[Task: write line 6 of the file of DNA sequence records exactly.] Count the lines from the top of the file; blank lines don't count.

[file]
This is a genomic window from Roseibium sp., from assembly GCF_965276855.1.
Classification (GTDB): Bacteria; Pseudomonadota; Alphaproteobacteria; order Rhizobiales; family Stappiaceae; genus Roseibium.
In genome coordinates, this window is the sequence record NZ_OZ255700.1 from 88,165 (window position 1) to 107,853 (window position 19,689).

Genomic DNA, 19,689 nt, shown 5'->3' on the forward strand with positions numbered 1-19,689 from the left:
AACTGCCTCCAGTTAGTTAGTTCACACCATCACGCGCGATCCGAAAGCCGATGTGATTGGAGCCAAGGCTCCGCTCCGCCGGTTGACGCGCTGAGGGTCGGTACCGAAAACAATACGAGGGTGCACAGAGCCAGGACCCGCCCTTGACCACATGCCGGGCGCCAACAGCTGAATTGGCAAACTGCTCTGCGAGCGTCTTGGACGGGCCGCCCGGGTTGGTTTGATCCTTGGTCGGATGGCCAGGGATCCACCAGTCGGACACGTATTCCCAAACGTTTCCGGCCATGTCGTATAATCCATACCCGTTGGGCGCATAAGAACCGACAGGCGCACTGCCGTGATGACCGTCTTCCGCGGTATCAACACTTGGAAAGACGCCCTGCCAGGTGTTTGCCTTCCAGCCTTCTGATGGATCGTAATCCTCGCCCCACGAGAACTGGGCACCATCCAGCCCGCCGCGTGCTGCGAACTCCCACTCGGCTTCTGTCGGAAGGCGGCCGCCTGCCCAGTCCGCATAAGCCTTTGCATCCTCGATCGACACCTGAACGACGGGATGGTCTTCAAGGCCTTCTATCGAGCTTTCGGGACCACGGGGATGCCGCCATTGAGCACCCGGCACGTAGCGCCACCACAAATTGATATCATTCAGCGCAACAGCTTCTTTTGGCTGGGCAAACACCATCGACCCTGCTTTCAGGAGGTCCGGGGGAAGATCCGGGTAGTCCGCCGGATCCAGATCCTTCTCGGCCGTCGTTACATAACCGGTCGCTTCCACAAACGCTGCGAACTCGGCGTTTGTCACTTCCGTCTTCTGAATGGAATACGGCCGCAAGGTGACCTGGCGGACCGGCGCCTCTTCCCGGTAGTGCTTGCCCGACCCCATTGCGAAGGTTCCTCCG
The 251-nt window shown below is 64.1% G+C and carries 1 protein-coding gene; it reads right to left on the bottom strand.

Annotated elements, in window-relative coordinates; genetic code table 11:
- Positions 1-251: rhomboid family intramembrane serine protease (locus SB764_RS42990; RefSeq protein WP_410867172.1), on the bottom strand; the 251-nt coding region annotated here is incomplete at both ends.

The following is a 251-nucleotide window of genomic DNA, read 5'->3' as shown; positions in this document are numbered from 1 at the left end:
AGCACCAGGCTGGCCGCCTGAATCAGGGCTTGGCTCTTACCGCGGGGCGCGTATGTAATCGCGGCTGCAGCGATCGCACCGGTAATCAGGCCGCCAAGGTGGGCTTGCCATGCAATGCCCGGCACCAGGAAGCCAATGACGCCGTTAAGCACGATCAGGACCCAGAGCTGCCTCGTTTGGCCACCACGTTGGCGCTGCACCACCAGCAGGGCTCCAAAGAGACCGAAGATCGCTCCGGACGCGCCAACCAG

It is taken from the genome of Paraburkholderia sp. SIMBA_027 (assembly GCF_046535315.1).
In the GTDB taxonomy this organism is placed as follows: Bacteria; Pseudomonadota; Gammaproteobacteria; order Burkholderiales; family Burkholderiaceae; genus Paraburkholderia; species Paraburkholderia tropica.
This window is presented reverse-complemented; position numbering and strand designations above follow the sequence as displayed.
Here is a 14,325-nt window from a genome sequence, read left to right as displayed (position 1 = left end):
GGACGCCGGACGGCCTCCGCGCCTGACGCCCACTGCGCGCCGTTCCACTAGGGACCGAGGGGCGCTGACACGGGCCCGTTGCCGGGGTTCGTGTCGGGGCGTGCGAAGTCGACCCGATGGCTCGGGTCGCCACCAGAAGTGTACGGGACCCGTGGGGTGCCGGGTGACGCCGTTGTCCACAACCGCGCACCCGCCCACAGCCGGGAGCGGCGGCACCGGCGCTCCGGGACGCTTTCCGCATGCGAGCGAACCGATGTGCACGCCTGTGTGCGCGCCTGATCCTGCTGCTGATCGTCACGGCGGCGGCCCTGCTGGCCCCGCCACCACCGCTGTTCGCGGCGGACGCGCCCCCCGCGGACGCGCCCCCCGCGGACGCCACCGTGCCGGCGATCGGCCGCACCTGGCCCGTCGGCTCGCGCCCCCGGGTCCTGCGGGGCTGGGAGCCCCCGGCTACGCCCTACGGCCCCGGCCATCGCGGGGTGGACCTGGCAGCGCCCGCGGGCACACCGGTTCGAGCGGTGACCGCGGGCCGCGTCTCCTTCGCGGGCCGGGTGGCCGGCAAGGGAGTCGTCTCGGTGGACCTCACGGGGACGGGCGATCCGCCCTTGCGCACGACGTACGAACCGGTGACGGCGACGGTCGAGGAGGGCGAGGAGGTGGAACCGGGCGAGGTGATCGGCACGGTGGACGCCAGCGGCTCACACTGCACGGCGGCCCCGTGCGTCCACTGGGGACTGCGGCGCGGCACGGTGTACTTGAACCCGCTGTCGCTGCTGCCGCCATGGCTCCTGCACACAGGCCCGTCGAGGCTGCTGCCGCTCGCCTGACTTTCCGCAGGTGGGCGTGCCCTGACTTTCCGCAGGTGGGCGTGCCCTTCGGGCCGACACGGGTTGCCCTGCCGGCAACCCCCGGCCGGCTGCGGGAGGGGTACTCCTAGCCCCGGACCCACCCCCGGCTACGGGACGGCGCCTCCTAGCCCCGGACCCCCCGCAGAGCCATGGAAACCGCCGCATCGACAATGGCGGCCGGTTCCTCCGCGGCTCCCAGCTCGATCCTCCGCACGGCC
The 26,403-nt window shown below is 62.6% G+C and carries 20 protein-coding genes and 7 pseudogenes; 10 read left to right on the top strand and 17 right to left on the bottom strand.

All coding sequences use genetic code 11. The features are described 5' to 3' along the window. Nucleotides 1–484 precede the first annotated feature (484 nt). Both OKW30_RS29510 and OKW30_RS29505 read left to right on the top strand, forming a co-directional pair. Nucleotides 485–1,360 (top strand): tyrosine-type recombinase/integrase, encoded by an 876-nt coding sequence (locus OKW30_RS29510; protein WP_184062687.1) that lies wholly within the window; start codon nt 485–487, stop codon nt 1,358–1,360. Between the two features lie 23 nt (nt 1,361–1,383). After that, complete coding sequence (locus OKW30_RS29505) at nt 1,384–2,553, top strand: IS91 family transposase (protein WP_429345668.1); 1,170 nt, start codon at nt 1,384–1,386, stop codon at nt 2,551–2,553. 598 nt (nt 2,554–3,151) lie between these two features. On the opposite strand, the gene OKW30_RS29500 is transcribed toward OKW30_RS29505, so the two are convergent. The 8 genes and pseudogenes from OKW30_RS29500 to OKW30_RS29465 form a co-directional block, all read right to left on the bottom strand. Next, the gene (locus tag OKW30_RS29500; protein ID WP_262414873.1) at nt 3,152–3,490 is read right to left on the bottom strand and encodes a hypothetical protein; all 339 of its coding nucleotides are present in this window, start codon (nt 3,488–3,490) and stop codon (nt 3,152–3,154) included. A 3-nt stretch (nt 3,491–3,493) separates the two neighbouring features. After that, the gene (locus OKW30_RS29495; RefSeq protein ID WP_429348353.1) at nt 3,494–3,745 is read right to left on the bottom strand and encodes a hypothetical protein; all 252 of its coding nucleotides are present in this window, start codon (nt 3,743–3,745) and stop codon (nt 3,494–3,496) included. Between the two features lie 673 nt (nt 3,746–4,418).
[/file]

The 251-nt window shown below is 64.1% G+C and carries 1 protein-coding gene; it reads right to left on the bottom strand.